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- 1 Introduction
- 2 Distribution-Specific Murmur
- 3 Basic Configuration
- 4 Advanced Configuration and Administration
- 5 Alternative Mumble Servers
For a step-by-step guide to setting up a Murmur server, read Murmur Guide.
Murmur is the server component for Mumble. This article is meant to give you the necessary information to configure and run your own server.
By default, Murmur is configured to run from a regular user account, and on Windows and OSX this is the only way it works.
However, on distributions with prepackaged Murmur (Debian/Ubuntu), Murmur is configured to run as a system service, just like your webserver, mailserver and whatever else you have running. This "global" installation is a ready, turn-key solution, most of the information here does not apply to you. Most packages also include the 'murmur-user-wrapper' script, which does all of the below for you if you want to run as a regular user (including starting DBus).
So, on these systems, you can still run Murmur manually, but you will then not benefit from the extensive care that has gone into preparing those packages.
If you need to register users externally, or change the settings of a virtual server, read the section on Advanced Configuration.
Settings, Ports, and Authentication
The default settings for a Murmur server are configured in murmur.ini. Here, you can configure the welcome text, port number and other settings. However, these are just default settings and can be overwritten via the Ice RPC without changing the .ini; if you're running multiple virtual servers, each virtual server has its own configuration, which is maintained internally by Murmur (see below).
The default port for a Murmur server is UDP and TCP 64738.
Have a look at Mumble URL to see how to publish links to your server, and SRV Record configuration.
Adding an authenticated user can be done through various means. Unless you need automated registration of users or authentication against an external database using the functionality built into the client is the easiest method. If you need more control you can use Ice or DBus.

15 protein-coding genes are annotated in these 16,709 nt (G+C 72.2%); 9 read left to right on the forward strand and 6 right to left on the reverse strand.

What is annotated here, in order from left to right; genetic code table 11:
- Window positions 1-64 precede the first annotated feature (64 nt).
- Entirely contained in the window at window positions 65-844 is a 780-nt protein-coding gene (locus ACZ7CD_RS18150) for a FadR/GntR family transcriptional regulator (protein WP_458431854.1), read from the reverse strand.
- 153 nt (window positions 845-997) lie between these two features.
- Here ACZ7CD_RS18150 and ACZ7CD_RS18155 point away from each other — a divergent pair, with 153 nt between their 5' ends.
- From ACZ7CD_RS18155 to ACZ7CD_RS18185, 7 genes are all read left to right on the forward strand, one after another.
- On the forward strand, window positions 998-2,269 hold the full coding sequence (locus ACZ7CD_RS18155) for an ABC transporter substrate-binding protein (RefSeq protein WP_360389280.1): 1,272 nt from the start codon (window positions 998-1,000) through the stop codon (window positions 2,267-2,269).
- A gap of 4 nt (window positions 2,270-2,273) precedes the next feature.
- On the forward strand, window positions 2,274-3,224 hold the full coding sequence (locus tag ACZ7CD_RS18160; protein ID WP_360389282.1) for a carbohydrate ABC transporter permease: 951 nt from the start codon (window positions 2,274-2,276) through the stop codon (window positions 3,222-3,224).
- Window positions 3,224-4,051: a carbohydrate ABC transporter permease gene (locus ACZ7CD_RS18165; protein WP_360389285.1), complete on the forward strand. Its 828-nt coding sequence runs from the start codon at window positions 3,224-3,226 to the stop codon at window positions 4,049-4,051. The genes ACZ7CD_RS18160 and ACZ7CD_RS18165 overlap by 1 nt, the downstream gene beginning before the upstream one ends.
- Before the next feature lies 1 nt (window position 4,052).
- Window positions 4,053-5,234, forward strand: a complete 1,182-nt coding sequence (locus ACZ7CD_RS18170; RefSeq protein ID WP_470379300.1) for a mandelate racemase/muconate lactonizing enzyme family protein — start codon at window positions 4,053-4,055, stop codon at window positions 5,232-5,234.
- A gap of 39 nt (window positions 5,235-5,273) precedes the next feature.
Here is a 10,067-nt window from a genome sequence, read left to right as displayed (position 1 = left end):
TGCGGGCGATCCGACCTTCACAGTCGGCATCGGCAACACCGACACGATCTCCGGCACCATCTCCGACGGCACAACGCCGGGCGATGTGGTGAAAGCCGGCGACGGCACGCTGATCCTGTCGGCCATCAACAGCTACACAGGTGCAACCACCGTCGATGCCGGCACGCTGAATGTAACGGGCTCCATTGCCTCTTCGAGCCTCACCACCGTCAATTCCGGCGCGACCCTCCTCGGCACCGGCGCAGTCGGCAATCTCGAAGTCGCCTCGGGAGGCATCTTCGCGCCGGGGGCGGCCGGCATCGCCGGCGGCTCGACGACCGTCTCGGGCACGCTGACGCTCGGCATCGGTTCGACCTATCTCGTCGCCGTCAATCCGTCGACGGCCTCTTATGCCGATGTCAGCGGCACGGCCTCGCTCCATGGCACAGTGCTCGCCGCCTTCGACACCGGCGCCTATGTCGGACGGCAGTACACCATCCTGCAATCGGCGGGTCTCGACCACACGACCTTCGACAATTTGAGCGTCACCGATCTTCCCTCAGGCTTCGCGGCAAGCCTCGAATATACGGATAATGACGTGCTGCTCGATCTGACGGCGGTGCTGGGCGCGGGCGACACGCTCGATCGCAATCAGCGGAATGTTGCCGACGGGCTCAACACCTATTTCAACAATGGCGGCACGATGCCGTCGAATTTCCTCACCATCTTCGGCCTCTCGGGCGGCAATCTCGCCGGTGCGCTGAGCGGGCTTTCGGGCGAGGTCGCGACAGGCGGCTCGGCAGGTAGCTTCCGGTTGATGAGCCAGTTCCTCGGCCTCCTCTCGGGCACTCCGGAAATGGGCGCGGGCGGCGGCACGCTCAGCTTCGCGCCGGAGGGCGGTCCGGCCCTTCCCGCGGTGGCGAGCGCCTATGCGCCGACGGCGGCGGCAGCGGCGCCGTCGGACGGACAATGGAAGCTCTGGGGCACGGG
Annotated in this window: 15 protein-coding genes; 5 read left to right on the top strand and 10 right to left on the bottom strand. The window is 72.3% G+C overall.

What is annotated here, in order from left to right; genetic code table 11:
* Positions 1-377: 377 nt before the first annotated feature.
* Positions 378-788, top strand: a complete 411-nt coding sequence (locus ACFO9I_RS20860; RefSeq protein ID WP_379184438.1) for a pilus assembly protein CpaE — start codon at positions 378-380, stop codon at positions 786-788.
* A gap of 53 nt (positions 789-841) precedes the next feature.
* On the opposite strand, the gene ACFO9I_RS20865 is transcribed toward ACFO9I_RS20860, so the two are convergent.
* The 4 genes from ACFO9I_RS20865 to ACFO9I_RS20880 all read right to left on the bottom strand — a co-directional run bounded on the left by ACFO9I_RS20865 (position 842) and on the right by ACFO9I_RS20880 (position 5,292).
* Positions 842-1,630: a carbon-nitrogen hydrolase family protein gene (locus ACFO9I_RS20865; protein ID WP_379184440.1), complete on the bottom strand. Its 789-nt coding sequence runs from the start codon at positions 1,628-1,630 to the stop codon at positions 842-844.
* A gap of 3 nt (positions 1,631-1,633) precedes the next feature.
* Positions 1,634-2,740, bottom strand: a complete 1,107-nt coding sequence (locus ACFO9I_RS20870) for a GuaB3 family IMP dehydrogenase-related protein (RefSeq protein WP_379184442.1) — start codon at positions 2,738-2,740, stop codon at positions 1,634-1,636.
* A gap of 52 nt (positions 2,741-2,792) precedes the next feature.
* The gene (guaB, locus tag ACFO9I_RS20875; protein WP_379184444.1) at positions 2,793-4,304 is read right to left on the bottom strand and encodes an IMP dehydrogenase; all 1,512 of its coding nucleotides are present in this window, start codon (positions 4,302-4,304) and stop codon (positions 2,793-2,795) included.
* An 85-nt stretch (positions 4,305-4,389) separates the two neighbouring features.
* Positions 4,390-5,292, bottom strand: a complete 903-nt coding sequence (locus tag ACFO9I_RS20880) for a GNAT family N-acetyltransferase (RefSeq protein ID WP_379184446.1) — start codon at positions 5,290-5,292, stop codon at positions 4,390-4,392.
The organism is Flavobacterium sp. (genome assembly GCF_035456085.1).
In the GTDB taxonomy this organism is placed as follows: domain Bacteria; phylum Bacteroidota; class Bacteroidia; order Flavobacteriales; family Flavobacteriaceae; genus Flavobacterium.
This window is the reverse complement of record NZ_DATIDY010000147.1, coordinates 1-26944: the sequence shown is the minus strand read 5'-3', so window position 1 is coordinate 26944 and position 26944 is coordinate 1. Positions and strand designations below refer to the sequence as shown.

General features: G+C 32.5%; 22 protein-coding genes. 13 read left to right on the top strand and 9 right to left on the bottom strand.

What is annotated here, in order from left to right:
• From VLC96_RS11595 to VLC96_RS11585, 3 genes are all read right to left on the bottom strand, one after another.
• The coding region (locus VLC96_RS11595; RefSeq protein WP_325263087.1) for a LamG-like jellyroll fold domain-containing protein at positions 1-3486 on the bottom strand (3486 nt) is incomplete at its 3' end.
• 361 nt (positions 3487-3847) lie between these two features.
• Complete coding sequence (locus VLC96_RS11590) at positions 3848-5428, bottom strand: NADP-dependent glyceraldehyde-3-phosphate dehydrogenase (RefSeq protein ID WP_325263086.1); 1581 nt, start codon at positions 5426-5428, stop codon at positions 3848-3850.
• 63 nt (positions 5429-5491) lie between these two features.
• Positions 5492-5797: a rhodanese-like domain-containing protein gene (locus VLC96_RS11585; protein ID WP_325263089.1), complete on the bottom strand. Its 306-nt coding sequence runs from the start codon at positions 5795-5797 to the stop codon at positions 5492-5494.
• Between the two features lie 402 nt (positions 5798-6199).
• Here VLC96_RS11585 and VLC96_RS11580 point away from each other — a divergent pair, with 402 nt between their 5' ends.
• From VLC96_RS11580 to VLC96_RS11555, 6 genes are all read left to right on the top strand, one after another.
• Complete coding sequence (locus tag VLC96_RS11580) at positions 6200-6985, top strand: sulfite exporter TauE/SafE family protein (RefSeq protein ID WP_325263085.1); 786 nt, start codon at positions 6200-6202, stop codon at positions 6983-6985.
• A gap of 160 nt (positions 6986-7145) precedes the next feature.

Setting the SuperUser Password
Note this command can be run seperately while the server is running to change the password without restarting. Also note that in 1.2.2 at least, you must run the server normally at least once before trying to set this.
For older versions the SuperUser account is disabled until you setup the password. You don't need the SuperUser account to run a simple server, but you do need it if you want to give your regular user account any privileges.
In version >=1.2.4 the SuperUser password is generated automatically on the first server start. You can find it in the logfile. Search for an entry like
<W>2013-09-03 11:23:44.516 1 => Password for 'SuperUser' set to 'supersecretpassword'. You can of course change this password.
To set/change the password on the Linux static server, run
murmur.x86 -ini <path to configuration file> -supw <password> [srv]
To set the password on Debian-based systems, run
# EITHER use the dpkg management facilities sudo dpkg-reconfigure mumble-server # OR run the server binary manually sudo -i murmurd -ini /etc/mumble-server.ini -supw <password> [srv]
To set the password on Windows systems, run
<path to murmur.exe> -ini <path to configuration file> -supw <password> [srv]
Make sure the -ini parameter is the same as for running the server normally to make sure the password gets set in the right database file. If the command does not seem to work, double-check that you are supplying the right path.
The [srv] parameter is the ID of the virtual Mumble-Server you want to change password for. If omitted, ID 1 is used (for the first virtual server).
This will only set the password and then terminate, it will not start the server. To run the server, start it without the -supw parameter.
To start Murmur,